To date, according to Ryan’s website, he has collected over 290,000 cans and bottles for recycling, and from his profits has donated nearly $6,000 to Pacific Marine Mammal Center.  He has also managed to save some $11,000 from his profits, which his dad, Damion Hickman, says will go toward college.  Ryan, however, has other ideas:  he wants to buy a full-size trash truck and eventually become a garbage man.  Any bets who wins that argument?

Ryan Hickman 2Last year, Ryan was invited to appear on the Ellen DeGeneres show, and Ellen then surprised him with a mini golf cart to help him with his recycling business, and also gave him a check for $10,000! When Ellen asked him why he likes recycling so much, he replied, “It’s because bottles get to the ocean and then animals get sick and die.”

He’s only seven years old, so it’s hard to predict what path this young man’s life will take, but one thing is for sure … he is doing good things and his heart is in the right place.


Haile Thomas

How many kids eat mostly healthy food?  Probably not a lot, but 16-year-old Haile Thomas of Tucson, Arizona, is on a mission to change that.  Haile’s mother began teaching Haile how to cook when she was only five years old.  At age ten, after completing a Girls Making Media workshop, Haile was greatly inspired to share her cooking adventures with other kids and thus was launched her online cooking show, Kids Can Cook.

Haile Thomas Al RokerHaile Thomas does not just cook, but she COOKS!  She puts me to shame, and I am fairly adept in the kitchen.  In 2013 she appeared on the Today show and cooked black bean and corn quinoa salad with garlic shrimp and avocado, a dish she had previously cooked up for first lady Michelle Obama as part of the first Kids’ State Dinner.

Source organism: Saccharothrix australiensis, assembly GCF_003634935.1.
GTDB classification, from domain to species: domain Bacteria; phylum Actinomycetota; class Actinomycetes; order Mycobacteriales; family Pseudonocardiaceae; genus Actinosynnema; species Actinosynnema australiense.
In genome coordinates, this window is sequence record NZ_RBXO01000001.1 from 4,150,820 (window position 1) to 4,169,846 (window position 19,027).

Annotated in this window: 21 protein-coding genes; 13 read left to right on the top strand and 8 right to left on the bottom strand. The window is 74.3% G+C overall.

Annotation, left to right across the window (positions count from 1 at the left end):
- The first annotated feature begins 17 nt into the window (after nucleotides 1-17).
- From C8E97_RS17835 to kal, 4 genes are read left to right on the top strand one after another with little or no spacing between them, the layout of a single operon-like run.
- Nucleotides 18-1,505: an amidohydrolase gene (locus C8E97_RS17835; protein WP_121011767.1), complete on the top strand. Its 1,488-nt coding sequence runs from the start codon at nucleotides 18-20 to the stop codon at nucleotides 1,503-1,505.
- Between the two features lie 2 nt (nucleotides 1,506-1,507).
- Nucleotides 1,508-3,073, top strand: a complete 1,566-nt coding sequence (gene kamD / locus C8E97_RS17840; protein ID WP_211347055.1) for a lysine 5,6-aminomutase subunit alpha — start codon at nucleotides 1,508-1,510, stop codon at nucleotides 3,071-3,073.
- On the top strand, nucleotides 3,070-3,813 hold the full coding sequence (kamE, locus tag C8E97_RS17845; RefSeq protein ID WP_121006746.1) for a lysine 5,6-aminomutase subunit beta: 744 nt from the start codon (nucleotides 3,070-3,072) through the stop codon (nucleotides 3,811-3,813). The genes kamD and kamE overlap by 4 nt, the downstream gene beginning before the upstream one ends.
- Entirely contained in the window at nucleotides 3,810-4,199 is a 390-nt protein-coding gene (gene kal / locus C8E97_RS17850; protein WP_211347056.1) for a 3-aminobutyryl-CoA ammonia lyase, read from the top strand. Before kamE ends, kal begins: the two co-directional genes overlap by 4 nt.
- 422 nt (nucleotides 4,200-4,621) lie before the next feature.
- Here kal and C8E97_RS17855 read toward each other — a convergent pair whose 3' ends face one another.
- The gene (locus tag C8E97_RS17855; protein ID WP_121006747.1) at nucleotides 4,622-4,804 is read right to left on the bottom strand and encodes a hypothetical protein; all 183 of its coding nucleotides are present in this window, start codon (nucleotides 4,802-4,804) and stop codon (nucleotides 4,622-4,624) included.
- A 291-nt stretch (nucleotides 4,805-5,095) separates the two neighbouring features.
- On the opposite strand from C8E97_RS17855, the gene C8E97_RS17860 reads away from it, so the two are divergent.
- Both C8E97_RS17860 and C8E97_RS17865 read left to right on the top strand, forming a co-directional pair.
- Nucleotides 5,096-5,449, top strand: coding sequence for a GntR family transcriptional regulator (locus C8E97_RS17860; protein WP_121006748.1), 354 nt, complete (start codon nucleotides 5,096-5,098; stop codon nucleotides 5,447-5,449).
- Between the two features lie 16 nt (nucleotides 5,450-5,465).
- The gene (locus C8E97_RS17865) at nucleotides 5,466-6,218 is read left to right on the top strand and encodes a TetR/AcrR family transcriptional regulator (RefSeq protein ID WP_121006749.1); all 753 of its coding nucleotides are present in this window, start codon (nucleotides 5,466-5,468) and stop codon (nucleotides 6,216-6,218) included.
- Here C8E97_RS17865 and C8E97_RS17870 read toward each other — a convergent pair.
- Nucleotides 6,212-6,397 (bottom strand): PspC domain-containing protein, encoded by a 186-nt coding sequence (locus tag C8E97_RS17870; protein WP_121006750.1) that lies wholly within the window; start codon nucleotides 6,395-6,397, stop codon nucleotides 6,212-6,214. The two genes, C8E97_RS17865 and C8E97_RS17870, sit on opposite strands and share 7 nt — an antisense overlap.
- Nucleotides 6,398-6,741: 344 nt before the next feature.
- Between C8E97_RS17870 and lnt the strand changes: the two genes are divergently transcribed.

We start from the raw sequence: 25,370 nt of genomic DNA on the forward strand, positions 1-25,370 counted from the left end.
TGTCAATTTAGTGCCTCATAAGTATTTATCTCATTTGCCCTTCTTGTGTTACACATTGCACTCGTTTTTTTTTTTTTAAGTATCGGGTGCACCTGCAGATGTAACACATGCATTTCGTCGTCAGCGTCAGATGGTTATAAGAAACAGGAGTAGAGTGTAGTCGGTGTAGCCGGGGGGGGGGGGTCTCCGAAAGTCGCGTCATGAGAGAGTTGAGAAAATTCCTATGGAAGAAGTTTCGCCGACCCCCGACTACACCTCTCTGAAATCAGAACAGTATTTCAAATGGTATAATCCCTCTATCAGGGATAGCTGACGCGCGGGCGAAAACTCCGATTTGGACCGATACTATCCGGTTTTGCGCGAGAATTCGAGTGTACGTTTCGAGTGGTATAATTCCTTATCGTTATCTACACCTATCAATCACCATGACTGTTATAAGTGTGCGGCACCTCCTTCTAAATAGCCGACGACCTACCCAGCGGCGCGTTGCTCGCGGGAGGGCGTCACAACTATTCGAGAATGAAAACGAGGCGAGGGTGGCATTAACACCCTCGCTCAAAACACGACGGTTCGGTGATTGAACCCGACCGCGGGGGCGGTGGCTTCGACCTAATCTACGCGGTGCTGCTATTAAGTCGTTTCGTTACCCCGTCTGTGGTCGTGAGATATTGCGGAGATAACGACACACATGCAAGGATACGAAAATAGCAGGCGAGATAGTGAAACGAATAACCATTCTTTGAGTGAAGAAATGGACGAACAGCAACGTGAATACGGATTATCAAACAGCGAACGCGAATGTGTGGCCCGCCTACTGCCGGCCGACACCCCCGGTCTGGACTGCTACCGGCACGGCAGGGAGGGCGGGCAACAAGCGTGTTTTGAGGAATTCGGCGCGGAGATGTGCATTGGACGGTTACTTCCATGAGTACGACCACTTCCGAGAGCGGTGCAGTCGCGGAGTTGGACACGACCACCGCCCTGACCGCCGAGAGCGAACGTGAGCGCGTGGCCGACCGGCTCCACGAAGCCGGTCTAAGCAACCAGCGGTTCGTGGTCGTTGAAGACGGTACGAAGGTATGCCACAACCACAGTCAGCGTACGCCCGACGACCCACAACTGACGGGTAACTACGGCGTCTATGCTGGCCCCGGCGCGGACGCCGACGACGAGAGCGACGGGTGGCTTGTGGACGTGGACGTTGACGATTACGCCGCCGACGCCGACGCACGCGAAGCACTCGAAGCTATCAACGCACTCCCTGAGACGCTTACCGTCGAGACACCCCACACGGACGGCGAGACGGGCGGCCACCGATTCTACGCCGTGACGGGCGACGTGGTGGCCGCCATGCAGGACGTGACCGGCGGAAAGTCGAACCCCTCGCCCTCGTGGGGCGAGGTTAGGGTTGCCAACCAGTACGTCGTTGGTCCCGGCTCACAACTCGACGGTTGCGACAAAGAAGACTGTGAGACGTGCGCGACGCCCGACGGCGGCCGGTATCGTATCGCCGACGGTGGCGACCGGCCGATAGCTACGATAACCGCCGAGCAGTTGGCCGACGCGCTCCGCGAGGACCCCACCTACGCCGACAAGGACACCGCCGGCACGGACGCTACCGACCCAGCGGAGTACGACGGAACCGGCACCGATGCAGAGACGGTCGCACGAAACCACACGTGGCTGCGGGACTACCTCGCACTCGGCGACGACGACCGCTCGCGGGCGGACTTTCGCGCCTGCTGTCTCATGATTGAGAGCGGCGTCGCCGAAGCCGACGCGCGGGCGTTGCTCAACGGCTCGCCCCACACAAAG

“I started asking questions about where my food comes from and what I was eating.”

She signed up for the youth advisory board of the Alliance for a Healthier Generation, which aims to combat childhood obesity, and from there started working with local chefs doing cooking demonstrations.

“The alliance and the chefs really inspired me and got me to where I am now.”

Her show, Kids Can Cook, teaches kids how to prepare nourishing meals for themselves, with recipes that call for simple ingredients.

Haile Thomas.jpgAnd if that’s not enough, Haile travels around the nation talking about her mission and has been awarded several grants for her service programs, HEAL (Healthy Eating, Active Lifestyle) and the Healthy Girl Club. She is the founder and director of the Tucson-based HAPPY Organization, Inc., which serves to improve the health and wellness of Arizona youth and families.

“I hope to make a difference by inspiring other kids to embrace a healthy lifestyle, and become educated about how good and bad food affects their bodies, overall health and quality of life.”

And she’s only 16.  She has most of the adults I know beat for understanding, practicing and teaching good nutritional values.  Imagine what a difference this young woman will make.  Move over Emeril!

Haile-Obamas.jpg